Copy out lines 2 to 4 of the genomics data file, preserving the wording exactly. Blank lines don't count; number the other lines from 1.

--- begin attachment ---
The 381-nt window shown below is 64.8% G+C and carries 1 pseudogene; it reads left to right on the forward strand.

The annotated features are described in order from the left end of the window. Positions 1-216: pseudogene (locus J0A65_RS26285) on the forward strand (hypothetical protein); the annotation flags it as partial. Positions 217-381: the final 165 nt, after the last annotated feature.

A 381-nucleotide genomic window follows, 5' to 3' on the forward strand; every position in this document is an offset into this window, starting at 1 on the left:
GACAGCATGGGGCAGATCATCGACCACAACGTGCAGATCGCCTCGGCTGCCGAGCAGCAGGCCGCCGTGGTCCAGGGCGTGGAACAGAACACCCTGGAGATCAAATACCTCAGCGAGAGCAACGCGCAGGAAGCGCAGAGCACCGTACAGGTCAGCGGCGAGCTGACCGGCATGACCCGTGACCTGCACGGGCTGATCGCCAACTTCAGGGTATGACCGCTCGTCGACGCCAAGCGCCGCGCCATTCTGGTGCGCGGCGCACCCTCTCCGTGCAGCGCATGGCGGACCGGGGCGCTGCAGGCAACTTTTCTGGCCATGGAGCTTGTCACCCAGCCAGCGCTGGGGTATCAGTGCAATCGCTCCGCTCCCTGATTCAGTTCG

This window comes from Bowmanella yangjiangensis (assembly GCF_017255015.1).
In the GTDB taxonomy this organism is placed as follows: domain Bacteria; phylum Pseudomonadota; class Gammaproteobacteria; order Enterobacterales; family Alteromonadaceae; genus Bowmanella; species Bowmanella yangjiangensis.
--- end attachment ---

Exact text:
The annotated features are described in order from the left end of the window. Positions 1-216: pseudogene (locus J0A65_RS26285) on the forward strand (hypothetical protein); the annotation flags it as partial. Positions 217-381: the final 165 nt, after the last annotated feature.

A 381-nucleotide genomic window follows, 5' to 3' on the forward strand; every position in this document is an offset into this window, starting at 1 on the left:
GACAGCATGGGGCAGATCATCGACCACAACGTGCAGATCGCCTCGGCTGCCGAGCAGCAGGCCGCCGTGGTCCAGGGCGTGGAACAGAACACCCTGGAGATCAAATACCTCAGCGAGAGCAACGCGCAGGAAGCGCAGAGCACCGTACAGGTCAGCGGCGAGCTGACCGGCATGACCCGTGACCTGCACGGGCTGATCGCCAACTTCAGGGTATGACCGCTCGTCGACGCCAAGCGCCGCGCCATTCTGGTGCGCGGCGCACCCTCTCCGTGCAGCGCATGGCGGACCGGGGCGCTGCAGGCAACTTTTCTGGCCATGGAGCTTGTCACCCAGCCAGCGCTGGGGTATCAGTGCAATCGCTCCGCTCCCTGATTCAGTTCG